Top 9 Movies About Prison Life — Awesome Definition

Top 9 Movies About Prison Life - Awesome Definition

Welcome to Awesome Definition and today we are doting down the Top 9 Movies About Prison Life. These prison movies are are not specifically listed around the escape from jail, but overall life of a person in prison. This time looking at the best 9 movies on prison life ever made. For this list we’re looking at films set inside both a typical prison block as well as prisoner of war camps.

Number 9 — Hunger 2008

The world stood up and took notice of Michael Fassbender following his turn in Steve McQueen’s heart hitting historical drama about those who died in the 1981 Irish Hunger Strike. Fassbender stars as Bobby Sands an Irish republican who refused sustenance in order to gain political prisoner status while incarcerated at May’s prison in Belfast. To fully prepare for the parts he adopted the method practice used by Christian Bale and shed several stone to acquire the emaciated look of sans.

Number 8 — A Man Escaped 1956

Based on the memoirs of Andre Duvene, a French resistance fighter who was captured and incarcerated in Leon during the Second World War. A Man Escaped as a film whose story is told in a massive small details with the expressions passing across the faces of non-professional actors. The objects that take on an important significance in the cell and the use of off-screen sound, which tells us so much about the space beyond these four walls.

Number 7 — A Prophet 2009

A Prophet makes no bones about the grim reality of prison life, beginning with the first day of a young man’s sentence right through to his last. His ability to adapt to its predicament drives events forward whether he wants to or not he rises through the inmate ranks under the tyrannical rule of his Corsican crime boss Caesar. Subtle and beautifully shot it won practically every award for year of its release.

Number 6 — The Green Mile 1999

Stephen king has a knack for penning stories that take place in prison. As the moving 1999 fantasy film The Green Mile centers on the inmates and guards on death row at a Louisiana penitentiary. Tom Hanks, Michael Clark Duncan and Sam Rockwell stars in this Oscar-nominated film that earned nods for Best Picture, Best Supporting Actor, Best Screenplay and Best Sound. The green mile is a truly incredible film which needs to be watched at least once.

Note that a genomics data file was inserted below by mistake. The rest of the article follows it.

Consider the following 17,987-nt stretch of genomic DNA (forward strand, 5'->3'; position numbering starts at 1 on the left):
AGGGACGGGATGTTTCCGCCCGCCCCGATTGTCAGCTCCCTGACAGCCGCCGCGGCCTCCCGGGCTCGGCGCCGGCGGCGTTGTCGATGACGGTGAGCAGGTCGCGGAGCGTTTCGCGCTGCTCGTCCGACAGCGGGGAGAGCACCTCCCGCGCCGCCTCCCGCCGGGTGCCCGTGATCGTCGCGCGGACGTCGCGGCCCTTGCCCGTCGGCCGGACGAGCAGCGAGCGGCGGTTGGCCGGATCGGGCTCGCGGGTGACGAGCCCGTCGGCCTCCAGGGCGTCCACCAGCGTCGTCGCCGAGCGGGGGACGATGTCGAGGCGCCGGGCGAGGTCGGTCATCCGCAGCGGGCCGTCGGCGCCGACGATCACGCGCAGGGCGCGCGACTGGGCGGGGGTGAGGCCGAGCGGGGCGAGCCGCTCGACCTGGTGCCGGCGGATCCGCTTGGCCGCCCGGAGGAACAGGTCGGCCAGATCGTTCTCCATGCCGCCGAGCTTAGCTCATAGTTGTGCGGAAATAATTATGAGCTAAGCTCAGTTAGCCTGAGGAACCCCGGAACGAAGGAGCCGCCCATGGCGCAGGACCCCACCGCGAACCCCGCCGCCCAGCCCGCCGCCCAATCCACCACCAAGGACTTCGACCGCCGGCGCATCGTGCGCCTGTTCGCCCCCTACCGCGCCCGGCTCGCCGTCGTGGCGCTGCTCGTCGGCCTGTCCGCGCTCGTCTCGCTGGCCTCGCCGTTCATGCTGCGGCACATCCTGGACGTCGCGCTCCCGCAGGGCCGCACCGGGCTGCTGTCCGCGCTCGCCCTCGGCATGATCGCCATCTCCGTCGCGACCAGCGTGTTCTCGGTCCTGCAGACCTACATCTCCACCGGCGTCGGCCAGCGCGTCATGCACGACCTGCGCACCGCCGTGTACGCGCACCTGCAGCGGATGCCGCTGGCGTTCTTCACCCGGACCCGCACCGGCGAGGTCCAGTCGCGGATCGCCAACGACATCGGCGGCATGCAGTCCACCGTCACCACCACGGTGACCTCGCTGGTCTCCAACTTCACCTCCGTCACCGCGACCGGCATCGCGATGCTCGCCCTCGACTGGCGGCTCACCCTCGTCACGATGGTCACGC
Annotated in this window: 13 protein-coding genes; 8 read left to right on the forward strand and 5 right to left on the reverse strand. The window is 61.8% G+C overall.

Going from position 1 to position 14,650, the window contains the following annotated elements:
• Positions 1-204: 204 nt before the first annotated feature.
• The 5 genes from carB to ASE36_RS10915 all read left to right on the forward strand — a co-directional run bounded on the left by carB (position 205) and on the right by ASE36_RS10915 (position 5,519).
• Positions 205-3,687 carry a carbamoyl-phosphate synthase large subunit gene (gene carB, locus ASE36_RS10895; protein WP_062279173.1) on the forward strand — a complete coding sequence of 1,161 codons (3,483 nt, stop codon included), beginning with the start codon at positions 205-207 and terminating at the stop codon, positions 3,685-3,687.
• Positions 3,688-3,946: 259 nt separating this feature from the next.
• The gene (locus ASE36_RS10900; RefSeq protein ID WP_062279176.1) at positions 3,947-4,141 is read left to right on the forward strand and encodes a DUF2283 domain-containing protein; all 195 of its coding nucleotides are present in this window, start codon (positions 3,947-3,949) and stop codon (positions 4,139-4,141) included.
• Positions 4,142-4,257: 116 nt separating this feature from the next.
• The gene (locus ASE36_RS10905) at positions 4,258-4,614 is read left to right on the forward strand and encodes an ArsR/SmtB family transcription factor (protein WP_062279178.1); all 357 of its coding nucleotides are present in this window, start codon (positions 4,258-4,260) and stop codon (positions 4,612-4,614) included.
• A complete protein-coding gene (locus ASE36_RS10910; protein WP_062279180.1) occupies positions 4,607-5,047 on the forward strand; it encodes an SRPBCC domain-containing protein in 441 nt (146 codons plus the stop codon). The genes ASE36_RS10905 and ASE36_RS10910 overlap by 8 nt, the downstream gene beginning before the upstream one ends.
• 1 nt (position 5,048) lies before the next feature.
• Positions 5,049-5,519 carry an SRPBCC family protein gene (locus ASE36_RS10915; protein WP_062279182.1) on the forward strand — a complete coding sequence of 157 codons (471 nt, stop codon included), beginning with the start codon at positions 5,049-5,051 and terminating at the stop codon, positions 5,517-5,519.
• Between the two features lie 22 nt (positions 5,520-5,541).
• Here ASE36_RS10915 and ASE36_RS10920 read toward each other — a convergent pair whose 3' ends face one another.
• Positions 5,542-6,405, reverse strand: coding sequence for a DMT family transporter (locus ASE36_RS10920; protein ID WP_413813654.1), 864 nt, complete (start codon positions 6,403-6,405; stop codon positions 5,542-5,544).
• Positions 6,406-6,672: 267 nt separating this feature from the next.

Number 5 — The Bridge on the River Kwai 1957

It might not be David Lean’s finest film but The Bridge on the River Kwai comes damn close. One of the earliest films to tackle the experience of soldiers and Japanese prisoner war camps, it sees a group of mostly British soldiers interred in a camp in Burma where they’re put to work on the construction of the titular railway bridge with senior officer Alec Guinness. Initially resisting before deciding to keep up his men’s morale by complying, while an American soldier played by William Holden plots to destroy the completed structure. The film is an epic deeply complex tragedy that examines heroism, compromise, sacrifice, national pride and class and does so in a deeply gripping surprising and emotionally potent manner.

Number 4 — La Grande Illusion 1937

Probably one of Jean Renoir’s most recognized and celebrated films and the first international film to be nominated for a best picture Oscar. La Grande Illusion has a formidable reputation; it’s one of the greatest Prisoner of War films and probably the greatest film about international and inter-class brotherhood. Two French aviators go from one prison camp to another mixing with fellow inmates and plotting escapes but the way Renoir films work are these interactions between characters. Be it at a discussion about restaurants between prison inmates or about honor versus duty is where the film’s overarching theme of compassion amid the senselessness of war is best felt.

Number 3 — Cool Hand Luke 1967

Paul Newman had a long distinguished film career but his most iconic film might be the 1967 prison drama Cool Hand Luke. Newman portrayed a super charismatic character Lucas Jackson, a respectable and likable inmate who can’t seem to stay off the chain gang and out of prison. But not for a lack of trying thanks to Newman’s performance a snappy script and some classic scenes like Luke’s hard-boiled egg eating bet. Cool Hand Luke earned heaps of praise and four Oscar nominations.

Number 2 — The Great Escape 1963

A soft focused dramatization of the largely unsuccessful mass escape from the German Stalag Luftprison camp during the Second World War. The Great Escape is an all-time classic the downtrodden military heroics of 1960s icons such as Steve McQueen, Charles Bronson and James Coburn is mesmerizing and addicting. It all started when director John Sturges Americanize this tragic death-heavy real-life prison break, It ultimately brought the resulting massacre to the wider world’s attention and embodied the hope and ingenuity that ended the War.

Number 1 — The Shawshank Redemption 1994

The only film that could really take the top spots in this list without any questions. The Shawshank Redemption is loved enough that some would argue it is one of the best movies of all time. The story follows Andy Dufresne after he’s convicted of murdering his wife and her lover. When film buffs think of the prison genre it is this movie that often comes to their minds first due to its impact and cultural significance. This movie has been selected by the United States library of congress to be put in the national film registry. In a 2016 interview Stephen King even mentioned that The Shawshank Redemption was his favorite adaptation of his work.

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